The next point is the selfish and arrogant sense of possession, as betrayed by the repetition of ‘my’-my fruits, my barns, my corn, and my goods. He has no thought of God, nor of his own stewardship. He recognises no claim on his wealth. If he had looked a little beyond himself, he would have seen many places where he could have bestowed his fruits. Were there no poor at his gates? He had better have poured some riches into the laps of these than have built a new barn. Corn laid up would breed weevils; dispersed, it would bring blessings.

Again, this type of covetous men is a fool because he reckons on ‘many years.’ The goods may last, but will he? He can make sure that they will suffice for a long time, but he cannot make sure of the long time. Again, he blunders tragically in his estimate of the power of worldly goods to satisfy. ‘Eat, drink,’ might be said to his body, but to say it to his soul, and to fancy that these pleasures of sense would put it at ease, is the fatal error which gnaws like a worm at the root of every worldly life. The word here rendered ‘take thine ease’ is cognate with Christ’s in His great promise, ‘Ye shall find rest unto your souls.’ Not in abundance of worldly goods, but in union with Him, is that rest to be found which the covetous man vainly promises himself in filled barns and luxurious idleness.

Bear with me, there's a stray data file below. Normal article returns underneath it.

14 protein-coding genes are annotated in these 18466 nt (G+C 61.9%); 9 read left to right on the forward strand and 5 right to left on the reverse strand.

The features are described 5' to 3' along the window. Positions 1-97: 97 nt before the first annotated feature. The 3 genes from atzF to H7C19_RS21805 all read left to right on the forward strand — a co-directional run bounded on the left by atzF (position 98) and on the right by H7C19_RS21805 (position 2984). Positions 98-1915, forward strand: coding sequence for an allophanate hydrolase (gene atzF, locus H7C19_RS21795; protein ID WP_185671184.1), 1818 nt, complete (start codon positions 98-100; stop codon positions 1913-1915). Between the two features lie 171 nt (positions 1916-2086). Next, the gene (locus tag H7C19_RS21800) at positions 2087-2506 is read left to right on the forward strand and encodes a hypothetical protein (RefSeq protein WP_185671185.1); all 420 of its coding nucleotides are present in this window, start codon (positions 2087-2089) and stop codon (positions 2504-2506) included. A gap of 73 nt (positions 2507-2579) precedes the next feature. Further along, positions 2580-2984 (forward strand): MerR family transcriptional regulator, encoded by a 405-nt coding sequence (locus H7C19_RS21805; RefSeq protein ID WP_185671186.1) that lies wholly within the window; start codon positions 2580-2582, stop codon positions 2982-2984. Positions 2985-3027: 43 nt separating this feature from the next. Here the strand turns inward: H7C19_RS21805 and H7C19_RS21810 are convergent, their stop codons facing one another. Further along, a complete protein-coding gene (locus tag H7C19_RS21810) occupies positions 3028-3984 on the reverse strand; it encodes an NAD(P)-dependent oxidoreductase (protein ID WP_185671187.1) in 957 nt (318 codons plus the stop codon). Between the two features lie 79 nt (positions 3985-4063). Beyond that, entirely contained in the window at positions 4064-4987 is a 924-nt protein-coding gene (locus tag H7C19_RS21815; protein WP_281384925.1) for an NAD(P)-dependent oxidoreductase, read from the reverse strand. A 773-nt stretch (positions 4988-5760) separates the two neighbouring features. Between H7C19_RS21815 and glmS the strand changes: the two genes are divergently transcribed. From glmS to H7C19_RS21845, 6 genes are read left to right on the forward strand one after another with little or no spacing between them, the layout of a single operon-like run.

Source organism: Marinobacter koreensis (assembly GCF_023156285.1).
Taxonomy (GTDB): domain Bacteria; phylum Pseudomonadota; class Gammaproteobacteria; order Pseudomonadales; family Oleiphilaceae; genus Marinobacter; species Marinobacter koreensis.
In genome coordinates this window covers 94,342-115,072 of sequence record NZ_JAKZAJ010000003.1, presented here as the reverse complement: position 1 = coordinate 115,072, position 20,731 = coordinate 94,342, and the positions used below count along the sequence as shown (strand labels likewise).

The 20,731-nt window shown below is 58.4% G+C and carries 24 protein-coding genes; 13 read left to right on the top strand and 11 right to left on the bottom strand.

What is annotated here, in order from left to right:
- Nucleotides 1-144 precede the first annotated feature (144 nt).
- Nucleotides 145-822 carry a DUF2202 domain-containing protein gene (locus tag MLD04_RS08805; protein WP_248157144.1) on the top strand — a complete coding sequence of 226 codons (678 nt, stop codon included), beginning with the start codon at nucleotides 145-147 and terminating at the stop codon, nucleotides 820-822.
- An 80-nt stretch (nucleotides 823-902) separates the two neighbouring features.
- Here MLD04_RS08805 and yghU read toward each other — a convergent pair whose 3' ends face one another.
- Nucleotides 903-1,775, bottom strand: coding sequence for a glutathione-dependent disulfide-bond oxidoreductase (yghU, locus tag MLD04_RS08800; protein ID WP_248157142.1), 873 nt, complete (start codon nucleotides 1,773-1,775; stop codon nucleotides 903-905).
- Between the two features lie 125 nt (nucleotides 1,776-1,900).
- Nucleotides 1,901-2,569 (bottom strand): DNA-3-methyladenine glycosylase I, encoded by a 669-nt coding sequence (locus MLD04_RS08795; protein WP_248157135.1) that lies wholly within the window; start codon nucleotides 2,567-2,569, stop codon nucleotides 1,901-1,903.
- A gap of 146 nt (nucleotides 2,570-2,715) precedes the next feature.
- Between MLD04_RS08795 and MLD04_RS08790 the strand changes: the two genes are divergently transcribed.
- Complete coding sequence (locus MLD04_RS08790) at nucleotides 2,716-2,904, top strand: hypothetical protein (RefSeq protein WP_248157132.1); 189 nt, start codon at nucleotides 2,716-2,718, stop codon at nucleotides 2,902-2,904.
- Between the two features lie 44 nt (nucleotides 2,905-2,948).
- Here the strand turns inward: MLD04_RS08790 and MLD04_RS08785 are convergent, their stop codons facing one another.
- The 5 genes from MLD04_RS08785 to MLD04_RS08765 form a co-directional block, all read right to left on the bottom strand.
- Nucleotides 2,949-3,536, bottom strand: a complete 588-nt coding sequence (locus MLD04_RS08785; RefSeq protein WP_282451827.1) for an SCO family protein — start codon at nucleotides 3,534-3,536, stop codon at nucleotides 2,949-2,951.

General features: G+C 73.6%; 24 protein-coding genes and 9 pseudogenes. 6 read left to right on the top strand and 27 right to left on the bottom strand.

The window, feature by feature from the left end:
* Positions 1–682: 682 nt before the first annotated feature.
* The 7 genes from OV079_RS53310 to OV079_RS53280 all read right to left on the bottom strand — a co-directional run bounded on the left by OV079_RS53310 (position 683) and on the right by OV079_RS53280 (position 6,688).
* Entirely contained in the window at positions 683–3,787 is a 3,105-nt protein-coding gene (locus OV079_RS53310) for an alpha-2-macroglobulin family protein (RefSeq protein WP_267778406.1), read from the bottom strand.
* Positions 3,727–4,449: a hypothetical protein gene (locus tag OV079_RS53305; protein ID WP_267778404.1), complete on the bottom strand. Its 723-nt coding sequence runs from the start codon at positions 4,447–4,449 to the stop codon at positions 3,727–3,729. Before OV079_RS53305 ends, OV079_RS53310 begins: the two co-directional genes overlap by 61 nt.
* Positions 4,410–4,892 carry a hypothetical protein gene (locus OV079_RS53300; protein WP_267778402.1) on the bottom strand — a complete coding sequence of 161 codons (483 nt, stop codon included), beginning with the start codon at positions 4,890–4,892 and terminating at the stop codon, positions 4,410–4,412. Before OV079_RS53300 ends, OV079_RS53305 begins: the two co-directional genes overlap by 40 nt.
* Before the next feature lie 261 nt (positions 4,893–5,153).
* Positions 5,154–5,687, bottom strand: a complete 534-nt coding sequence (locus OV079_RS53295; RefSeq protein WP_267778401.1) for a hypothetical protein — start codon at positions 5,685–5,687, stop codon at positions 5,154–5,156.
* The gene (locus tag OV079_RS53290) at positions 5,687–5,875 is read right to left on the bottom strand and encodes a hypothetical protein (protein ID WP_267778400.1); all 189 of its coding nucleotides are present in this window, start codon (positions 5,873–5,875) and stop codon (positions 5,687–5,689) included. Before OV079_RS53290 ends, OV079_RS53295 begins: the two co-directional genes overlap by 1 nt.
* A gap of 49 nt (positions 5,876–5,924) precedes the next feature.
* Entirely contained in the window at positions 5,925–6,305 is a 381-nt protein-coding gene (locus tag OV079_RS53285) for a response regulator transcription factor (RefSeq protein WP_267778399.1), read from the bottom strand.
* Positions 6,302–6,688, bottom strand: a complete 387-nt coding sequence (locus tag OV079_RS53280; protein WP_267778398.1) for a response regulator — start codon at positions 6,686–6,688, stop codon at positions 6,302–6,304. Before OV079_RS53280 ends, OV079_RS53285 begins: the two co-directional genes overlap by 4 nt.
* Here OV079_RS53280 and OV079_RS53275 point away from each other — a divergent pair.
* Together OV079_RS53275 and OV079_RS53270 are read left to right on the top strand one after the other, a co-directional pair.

There is a grim contrast between what the rich man said and what God said. The man’s words were empty breath; God’s are powers, and what He says is a deed. The divine decree comes crashing into the abortive human plans like a thunder-clap into a wood full of singing birds, and they are all stricken silent. So little does life consist in possessions that all the abundance cannot keep the breath in a man for one moment. His life is ‘required of him,’ not only in the sense that he has to give it up, but also inasmuch as he has to answer for it. In that requirement the selfishly used wealth will be ‘a swift witness against’ him, and instead of ministering to life or ease, will ‘eat his flesh as fire.’ Molten gold dropping on flesh burns badly. Wealth, trusted in and selfishly clutched, without recognition of God the giver or of others’ claims to share it, will burn still worse.